Ok, we survived the derecho and spent the next day wandering around the small settlement trying to find a replacement for the snubber hook we lost, no luck. Keith’s just going to get good at tying knots. We thought we would be able to retrieve it from the water but it was so churned up it looked like a milkshake. It had zero visibility. We tried diving but I literally swam my face into the bottom because I couldn’t see it. It was time to give up and move along without it. Exumas here we come!
We saw a weather report calling for 2 meter seas for the crossing from Eleuthera to Staniel Cay, Exumas (other reports were more benign) but the day and the rest of the week was supposed to be absolutely gorgeous. Light winds and settled, stable weather. Hallelujah! Bonus, when we got out to the Exuma Sound we had a pleasant surprise to find the “2 meter” seas closer to 2 inches. We had a glorious calm sail. Keith caught his first tuna, a tiny little thing but we were both so excited. Seared tuna and wasabi! Shortly after he pulled in a Mahi. Fish to share! I had a happy camper onboard! Even better, waiting for us in the anchorage were our friends from Saraid and our friends on the cat were sailing along just ahead of us, we were anticipating a happy reunion. Our friends on the cat, however, decided the derecho hadn’t quite given them enough excitement and lost their engines at the entrance of the coral lined, wave breaking, current ripping cut. Ack! We watched them skillfully hoist the sail and sail back out to safer deeper water. Impressive. So was the fact that they troubleshot and fixed the problem in minutes and were in the anchorage just minutes after us. We were really happy to see them arrive safely! We all got together for some drinks and appetizers and had an amazing night catching up and swapping stories, of course mostly about the storm. We also made plans for all the fun things we wanted to do with settled weather week. Diving, fishing, beach combing, walks….It was oh-so-exciting to be surrounded with friends and making plans for play. We’ve been cruising for eight months and for the very first time we made it to a brand new place for us! I am excited! It was also great to plan on just stay in one place and explore for a while. First up was diving the Thunderball Grotto.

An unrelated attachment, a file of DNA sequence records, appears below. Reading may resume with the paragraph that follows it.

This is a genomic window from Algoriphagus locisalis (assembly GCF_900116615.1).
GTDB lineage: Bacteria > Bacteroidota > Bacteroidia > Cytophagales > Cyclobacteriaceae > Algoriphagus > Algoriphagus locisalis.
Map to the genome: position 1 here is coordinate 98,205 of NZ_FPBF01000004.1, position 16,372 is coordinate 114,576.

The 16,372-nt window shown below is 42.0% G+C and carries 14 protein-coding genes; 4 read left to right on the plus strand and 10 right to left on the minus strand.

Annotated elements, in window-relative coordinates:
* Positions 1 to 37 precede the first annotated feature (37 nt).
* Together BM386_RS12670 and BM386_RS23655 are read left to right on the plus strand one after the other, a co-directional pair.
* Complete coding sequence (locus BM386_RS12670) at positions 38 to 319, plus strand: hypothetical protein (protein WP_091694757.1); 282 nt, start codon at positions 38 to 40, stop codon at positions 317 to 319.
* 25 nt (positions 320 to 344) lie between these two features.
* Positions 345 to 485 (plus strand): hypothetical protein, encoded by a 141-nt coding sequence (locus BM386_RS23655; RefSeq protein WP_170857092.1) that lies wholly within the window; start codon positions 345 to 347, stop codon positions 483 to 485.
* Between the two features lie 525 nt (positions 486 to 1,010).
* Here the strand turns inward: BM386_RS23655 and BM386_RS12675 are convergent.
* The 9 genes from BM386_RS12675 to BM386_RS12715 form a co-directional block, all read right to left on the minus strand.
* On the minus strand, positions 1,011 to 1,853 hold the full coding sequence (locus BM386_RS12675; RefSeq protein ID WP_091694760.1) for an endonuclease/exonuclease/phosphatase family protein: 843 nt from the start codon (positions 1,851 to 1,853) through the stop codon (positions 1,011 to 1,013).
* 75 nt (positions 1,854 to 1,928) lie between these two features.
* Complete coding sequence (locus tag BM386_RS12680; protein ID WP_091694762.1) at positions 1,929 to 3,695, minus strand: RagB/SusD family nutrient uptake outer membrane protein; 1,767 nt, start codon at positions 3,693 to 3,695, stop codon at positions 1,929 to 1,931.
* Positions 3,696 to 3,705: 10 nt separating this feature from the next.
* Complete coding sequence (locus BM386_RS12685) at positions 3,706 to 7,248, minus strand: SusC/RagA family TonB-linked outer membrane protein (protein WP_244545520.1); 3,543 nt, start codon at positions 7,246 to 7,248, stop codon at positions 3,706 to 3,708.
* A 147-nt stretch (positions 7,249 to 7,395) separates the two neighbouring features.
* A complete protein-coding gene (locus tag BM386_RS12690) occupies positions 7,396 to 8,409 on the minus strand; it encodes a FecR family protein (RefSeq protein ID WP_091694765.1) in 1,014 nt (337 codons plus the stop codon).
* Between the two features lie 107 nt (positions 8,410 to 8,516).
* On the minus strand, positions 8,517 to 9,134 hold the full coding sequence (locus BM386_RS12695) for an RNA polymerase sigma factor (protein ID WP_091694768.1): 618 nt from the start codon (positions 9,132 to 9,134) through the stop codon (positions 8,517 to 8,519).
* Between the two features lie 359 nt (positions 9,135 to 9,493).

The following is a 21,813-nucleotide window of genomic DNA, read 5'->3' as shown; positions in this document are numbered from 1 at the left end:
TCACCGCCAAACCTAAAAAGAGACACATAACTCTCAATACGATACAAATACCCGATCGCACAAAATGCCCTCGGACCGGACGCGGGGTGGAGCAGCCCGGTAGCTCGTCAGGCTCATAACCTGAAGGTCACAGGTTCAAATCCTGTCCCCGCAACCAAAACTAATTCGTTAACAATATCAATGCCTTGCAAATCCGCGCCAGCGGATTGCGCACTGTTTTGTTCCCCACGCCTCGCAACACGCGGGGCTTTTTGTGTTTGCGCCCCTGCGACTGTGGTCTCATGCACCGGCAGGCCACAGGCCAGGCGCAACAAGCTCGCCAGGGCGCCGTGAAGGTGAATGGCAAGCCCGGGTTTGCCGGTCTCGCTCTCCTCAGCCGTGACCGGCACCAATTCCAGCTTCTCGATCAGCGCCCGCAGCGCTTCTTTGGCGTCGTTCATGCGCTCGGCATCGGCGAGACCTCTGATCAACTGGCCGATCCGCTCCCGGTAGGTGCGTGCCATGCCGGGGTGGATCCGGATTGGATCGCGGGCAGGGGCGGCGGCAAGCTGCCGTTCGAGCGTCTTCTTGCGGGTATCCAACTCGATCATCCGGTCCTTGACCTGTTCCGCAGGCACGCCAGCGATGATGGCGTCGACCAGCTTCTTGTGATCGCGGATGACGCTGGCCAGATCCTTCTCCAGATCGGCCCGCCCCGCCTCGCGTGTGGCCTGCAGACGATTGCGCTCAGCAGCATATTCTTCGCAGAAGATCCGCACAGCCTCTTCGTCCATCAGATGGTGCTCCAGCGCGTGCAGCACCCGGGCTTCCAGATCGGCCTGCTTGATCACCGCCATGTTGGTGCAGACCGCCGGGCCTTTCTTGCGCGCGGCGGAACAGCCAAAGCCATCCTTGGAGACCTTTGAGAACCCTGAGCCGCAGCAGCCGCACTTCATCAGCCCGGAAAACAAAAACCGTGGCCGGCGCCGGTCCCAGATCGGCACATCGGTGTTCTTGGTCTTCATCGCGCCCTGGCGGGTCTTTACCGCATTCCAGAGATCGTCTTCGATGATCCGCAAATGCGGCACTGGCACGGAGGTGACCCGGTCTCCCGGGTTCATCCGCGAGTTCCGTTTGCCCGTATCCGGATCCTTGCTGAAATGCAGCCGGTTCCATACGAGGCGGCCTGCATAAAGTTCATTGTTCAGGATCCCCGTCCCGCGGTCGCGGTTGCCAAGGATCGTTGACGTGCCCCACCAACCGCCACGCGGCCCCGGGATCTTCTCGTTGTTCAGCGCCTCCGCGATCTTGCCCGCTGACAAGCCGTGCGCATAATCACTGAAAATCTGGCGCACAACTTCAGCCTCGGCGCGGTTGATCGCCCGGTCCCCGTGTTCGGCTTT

Our anchorage turned to crap in the night even with the good weather, not nearly as crappy as two nights ago obviously but still an unsleepable slappy mess. I just want a good nights sleep, eventually. Please! We moved anchorages and got ready for a fun filled day of play. Then we started getting the weather reports. Our perfect week was now replaced with a report that had the words, and I quote, “REALLY UGLY” “GALE FORCE” “FIND ALL-WEATHER PROTECTION” for later in the week. Crap! We stared at the charts, Staniel Cay doesn’t have any all-weather anchorages. Instead of enjoying the gorgeous day in front of us we were searching for a place to hide (again) and stressing over where to go and when. There was a lot of speculation around the anchorage about the possibility of the same weather pattern/situation that created the derecho lining up again. Everyone was feeling frustrated and everyone is feeling a bit jumpy. Could the black swan have a twin? No. I convinced myself that we were all, maybe even the weather man, still a little nerve wrecked. We decided to at least dive the Thunderball Grotto and take a walk. We’d eat our fresh Mahi dinner then look at the weather again and make a decision, we had a few days still.
Thunderball Grotto was a perfect distraction. Made famous for it scene in one of the James Bond movies, I was eager to check it out (even though I’ve never seen the movie). It is inside of a little cay in the anchorage, you swim into the rocks and it opens up into a large round opening with several light-filled holes above. Roots or vines hang down from the openings. The water colors and sunlight beams create a dramatic experience. It is densely filled with tropical fish and brightly colored sea sponges. Keith made friends with a little Spanish hogfish (different from the kind we eat) and it swam with him the whole time. My Go Pro camera failed me again and I only got a few shots. Bummer. But the experience was super cool. Checked it off the list, but I’d like to do it again!
We filled the rest of the afternoon with exploring in the dinghy, playing frisbee with Kai, and checking out the local anchorages for one we liked better for yucky weather. None of them gave us a secure feeling. Our friends Ben and Lisa from Saraid came over for dinner. After enjoying ourselves, we checked the nightly forecast. It had taken a turn for the worse. It explained that a LO could possibly form and come through the Bahamas. Closed LO’s just don’t come through the Bahamas in the winter, there hasn’t been one for years, but it was looking possible and if it did it was going to be “a very significant weather event”. Perhaps not hurricane strength winds but it would be strong, widespread, and long in duration.
You are freaking kidding me right!!! What the hell!!!
We readied the boat for sailing and set the alarms for before sunrise. We are headed to Georgetown. Along with just about every other boat here. To hide. Again. Guess tonight’s not going to be my good nights sleep night either.